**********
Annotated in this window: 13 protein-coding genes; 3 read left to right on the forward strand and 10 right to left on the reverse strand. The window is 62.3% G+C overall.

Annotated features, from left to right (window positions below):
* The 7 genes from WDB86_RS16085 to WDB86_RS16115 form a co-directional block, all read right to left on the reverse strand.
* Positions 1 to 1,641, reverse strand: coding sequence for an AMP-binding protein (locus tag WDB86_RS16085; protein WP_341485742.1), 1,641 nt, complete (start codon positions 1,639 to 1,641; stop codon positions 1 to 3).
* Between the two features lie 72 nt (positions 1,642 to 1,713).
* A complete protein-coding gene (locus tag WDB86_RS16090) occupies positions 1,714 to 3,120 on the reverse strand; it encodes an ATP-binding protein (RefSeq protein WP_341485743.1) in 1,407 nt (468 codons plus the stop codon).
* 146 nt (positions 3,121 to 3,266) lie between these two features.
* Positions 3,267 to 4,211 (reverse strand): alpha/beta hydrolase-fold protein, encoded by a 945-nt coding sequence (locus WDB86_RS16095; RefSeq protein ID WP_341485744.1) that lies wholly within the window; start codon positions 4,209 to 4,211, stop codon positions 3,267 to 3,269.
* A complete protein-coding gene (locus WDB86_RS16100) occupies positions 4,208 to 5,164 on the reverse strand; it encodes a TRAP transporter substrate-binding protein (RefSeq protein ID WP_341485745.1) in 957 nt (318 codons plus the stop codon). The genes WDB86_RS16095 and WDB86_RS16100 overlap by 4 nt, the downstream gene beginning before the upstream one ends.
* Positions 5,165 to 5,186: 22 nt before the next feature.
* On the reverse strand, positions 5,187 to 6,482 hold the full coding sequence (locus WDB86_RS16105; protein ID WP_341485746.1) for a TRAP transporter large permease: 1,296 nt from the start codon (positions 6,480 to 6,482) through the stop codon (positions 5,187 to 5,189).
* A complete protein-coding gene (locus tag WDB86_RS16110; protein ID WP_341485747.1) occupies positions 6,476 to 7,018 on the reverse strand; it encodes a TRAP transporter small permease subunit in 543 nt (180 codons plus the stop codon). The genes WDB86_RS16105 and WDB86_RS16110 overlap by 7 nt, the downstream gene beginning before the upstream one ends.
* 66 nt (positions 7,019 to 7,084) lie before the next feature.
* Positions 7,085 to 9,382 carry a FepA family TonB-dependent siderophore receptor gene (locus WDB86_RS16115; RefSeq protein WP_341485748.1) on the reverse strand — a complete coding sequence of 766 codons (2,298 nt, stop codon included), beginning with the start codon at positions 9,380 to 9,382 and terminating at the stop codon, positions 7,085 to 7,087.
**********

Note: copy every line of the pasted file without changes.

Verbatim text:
Annotated in this window: 13 protein-coding genes; 3 read left to right on the forward strand and 10 right to left on the reverse strand. The window is 62.3% G+C overall.

Annotated features, from left to right (window positions below):
* The 7 genes from WDB86_RS16085 to WDB86_RS16115 form a co-directional block, all read right to left on the reverse strand.
* Positions 1 to 1,641, reverse strand: coding sequence for an AMP-binding protein (locus tag WDB86_RS16085; protein WP_341485742.1), 1,641 nt, complete (start codon positions 1,639 to 1,641; stop codon positions 1 to 3).
* Between the two features lie 72 nt (positions 1,642 to 1,713).
* A complete protein-coding gene (locus tag WDB86_RS16090) occupies positions 1,714 to 3,120 on the reverse strand; it encodes an ATP-binding protein (RefSeq protein WP_341485743.1) in 1,407 nt (468 codons plus the stop codon).
* 146 nt (positions 3,121 to 3,266) lie between these two features.
* Positions 3,267 to 4,211 (reverse strand): alpha/beta hydrolase-fold protein, encoded by a 945-nt coding sequence (locus WDB86_RS16095; RefSeq protein ID WP_341485744.1) that lies wholly within the window; start codon positions 4,209 to 4,211, stop codon positions 3,267 to 3,269.
* A complete protein-coding gene (locus WDB86_RS16100) occupies positions 4,208 to 5,164 on the reverse strand; it encodes a TRAP transporter substrate-binding protein (RefSeq protein ID WP_341485745.1) in 957 nt (318 codons plus the stop codon). The genes WDB86_RS16095 and WDB86_RS16100 overlap by 4 nt, the downstream gene beginning before the upstream one ends.
* Positions 5,165 to 5,186: 22 nt before the next feature.
* On the reverse strand, positions 5,187 to 6,482 hold the full coding sequence (locus WDB86_RS16105; protein ID WP_341485746.1) for a TRAP transporter large permease: 1,296 nt from the start codon (positions 6,480 to 6,482) through the stop codon (positions 5,187 to 5,189).
* A complete protein-coding gene (locus tag WDB86_RS16110; protein ID WP_341485747.1) occupies positions 6,476 to 7,018 on the reverse strand; it encodes a TRAP transporter small permease subunit in 543 nt (180 codons plus the stop codon). The genes WDB86_RS16105 and WDB86_RS16110 overlap by 7 nt, the downstream gene beginning before the upstream one ends.
* 66 nt (positions 7,019 to 7,084) lie before the next feature.
* Positions 7,085 to 9,382 carry a FepA family TonB-dependent siderophore receptor gene (locus WDB86_RS16115; RefSeq protein WP_341485748.1) on the reverse strand — a complete coding sequence of 766 codons (2,298 nt, stop codon included), beginning with the start codon at positions 9,380 to 9,382 and terminating at the stop codon, positions 7,085 to 7,087.